Tuesday, January 23, 2007

Long Absence

Moving house shares some characteristics with childbirth (or what I'm told of it). It's a painful and traumatic experience at the time, but yet between moves the memory fades enough to convince us that it wasn't so bad, and so we do it all over again. Having just moved to a new city on the hottest day of the year (45 degrees Celsius), from a large house to a tiny flat up three flights of stairs (no lift), I am currently swearing that I'll never move again.

All this moaning is by way of apologising for not blogging recently. Not being able to find my computer under all the boxes is partly to blame, as is the ongoing and very ugly fight we're having with our ISP which means we still don't have the internet connected at home. Sigh. But I have been reading some interesting books which I hope to write about very soon- The Night Watch by Sarah Waters and Disgrace by JM Coetzee.

The chaos here is sure to end soon!

Friday, January 05, 2007

Thursday, January 04, 2007

Gertrude and Claudius

The word that springs to mind when I think of how to describe Gertrude and Claudius by John Updike is 'adult'. Maybe this is because I have been reading a lot of YA fiction lately and have become used to teenage protagonists. Whatever the reason, it was a refreshing change to read a proper grown-up book.

Gertrude and Claudius is the story of the royal court of Denmark leading up to the events of Shakespeare's Hamlet. As the title suggests, the central characters are Hamlet's mother, Gertrude, and his uncle, Claudius, who of course famously becomes the king by poisoning Hamlet's father. In John Updike's Denmark, Hamlet is a sulky young man who is whiny and ungrateful, and his father, the king, is boorish and warlike. Gertrude is carefully drawn as a vivacious and well-loved noble women who is forced into a tactical marriage by the powerful men who surround her. By describing in detail Gertrude's unsatisfying marriage and the lack of control she has over her circumstances, Updike transforms her into a sympathetic character. When she embarks on a late-in-life affair with her husband's brother it gives her a glimpse of happiness and I, for one, was cheering her on.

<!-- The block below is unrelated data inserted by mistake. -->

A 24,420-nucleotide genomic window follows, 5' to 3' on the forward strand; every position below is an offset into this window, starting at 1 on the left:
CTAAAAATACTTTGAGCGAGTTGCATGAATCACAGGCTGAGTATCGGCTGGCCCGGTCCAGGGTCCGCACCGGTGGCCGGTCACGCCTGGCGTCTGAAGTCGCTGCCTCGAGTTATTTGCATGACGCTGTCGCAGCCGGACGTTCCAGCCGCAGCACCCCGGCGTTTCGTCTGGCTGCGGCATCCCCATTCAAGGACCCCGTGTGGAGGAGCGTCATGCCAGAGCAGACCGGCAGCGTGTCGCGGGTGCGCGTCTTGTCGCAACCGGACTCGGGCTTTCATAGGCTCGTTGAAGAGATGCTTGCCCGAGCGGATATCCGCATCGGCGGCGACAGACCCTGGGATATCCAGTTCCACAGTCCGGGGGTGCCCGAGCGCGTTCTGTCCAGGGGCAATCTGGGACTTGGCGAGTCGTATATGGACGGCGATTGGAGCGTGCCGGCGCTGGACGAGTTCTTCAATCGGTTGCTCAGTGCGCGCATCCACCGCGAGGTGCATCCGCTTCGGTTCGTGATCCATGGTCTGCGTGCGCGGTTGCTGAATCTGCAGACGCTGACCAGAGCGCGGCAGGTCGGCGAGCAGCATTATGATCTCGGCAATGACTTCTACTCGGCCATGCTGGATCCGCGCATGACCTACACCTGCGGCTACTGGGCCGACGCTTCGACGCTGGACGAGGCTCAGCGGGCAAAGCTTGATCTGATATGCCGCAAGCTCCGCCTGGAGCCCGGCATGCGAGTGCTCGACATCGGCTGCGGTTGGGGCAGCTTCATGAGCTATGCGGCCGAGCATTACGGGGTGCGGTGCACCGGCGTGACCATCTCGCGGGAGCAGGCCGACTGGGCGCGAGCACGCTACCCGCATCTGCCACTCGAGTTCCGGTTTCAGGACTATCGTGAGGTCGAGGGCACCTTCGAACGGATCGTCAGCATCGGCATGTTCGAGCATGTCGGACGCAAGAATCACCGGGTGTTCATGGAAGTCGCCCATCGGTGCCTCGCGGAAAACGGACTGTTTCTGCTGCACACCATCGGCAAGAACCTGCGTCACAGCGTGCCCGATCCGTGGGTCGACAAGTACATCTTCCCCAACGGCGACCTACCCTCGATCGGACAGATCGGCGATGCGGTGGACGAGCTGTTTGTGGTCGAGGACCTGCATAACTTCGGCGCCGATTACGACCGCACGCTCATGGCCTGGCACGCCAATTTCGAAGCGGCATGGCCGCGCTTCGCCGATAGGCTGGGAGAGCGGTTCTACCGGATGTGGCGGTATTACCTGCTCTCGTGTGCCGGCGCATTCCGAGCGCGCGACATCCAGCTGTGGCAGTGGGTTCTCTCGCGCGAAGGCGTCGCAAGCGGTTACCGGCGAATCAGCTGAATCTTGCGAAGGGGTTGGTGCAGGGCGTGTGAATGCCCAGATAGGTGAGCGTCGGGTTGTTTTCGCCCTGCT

Since the novel forms a kind of prequel to Hamlet, the reader knows what will eventually happen to the characters. Thus the emphasis moves back to the 'how' and not the 'what' of the plot. There is a feeling of suspense as plot unfurls and we wait for the murder that will spark the
events of Hamlet.

Updike writes in a muscular style. He is a writer who knows how to make the words do as he says. It's an interestingly masculine style in which to describe one of the most famous, most discussed and probably most disliked, women in literature. Updike gives Gertrude a life beyond the play and makes her believable. We escape Hamlet's view of the world to see how events might have been interpreted from a different perspective, one in which the dead King Hamlet is not perfect and his uncle not necessarily a total villain.

I loved Gertrude and Claudius. Updike creates a vivid picture of the windswept landscape and harsh life of medieval Denmark. He gives a fresh perspective on a familiar story and ultimately writes a great, tragic love story. A quirky aspect of the novel is that the names of the characters change three times- a reference to the different names given the characters in the various historical versions of the story. I found this slightly annoying, although I suppose it's an effective way to remind readers that the story of Hamlet is much older than Shakespeare.

I'll end with a quote about Shakespeare's Hamlet that Updike refers to in his afterword. It's from G. Wilson Knight's The Wheel of Fire: Interpretations of Shakespearean Tragedy:

Putting aside the murder being covered up, Claudius seems a capable king, Gertrude a noble queen, Ophelia a treasure of sweetness, Polonius a tedious but not evil counsellor, Laertes a generic young man. Hamlet pulls them all into death.

Tuesday, January 02, 2007

The New Year

Happy New Year to all! The Christmas/ New Year period has not proven to be good for either reading or blogging for me. Too much food, too much alcohol and too much racing around the country to various friends and relatives. While all of these things are wonderful in themselves, they have left little time for anything else.

Anyway, before Christmas I had begun to think, like many other bloggers, about what I would classify as my literary highlights of 2006. I tend to not keep up with current releases, since most of my books are bought second hand (my current read- Sarah Waters' The Night Watch- being a decadent exception) so my highlights wouldn't make any of the newspapers' 'best books' lists.

The absolute discovery of the year for me was Vladimir Nabokov's Lolita. I've no idea why I left it so long to read this novel, but I was blown away by it. Nabokov creates a feeling of overwhelming discomfort, luring the reader into a relationship with an abhorrent but charismatic central character. I found myself on some level liking Humbert Humbert at the same time as being repulsed by his motivations and actions. Nabokov's wordplay and joy with language help to balance the confronting material and mean that Lolita is a surprisingly funny novel- certainly not something that I expected.

Other highlights of the past year would include two great female novelists: The Radiant Way by Margaret Drabble, which has made me a great fan of her work, and Kate Grenville's The Secret River. For pure 'eww' value I also have to mention Perfume by Patrick Suskind, probably one of the most disturbing and unforgettable novels I have ever read- ever wondered how to make perfume out of dead people? Patrick Suskind has and is happy to share...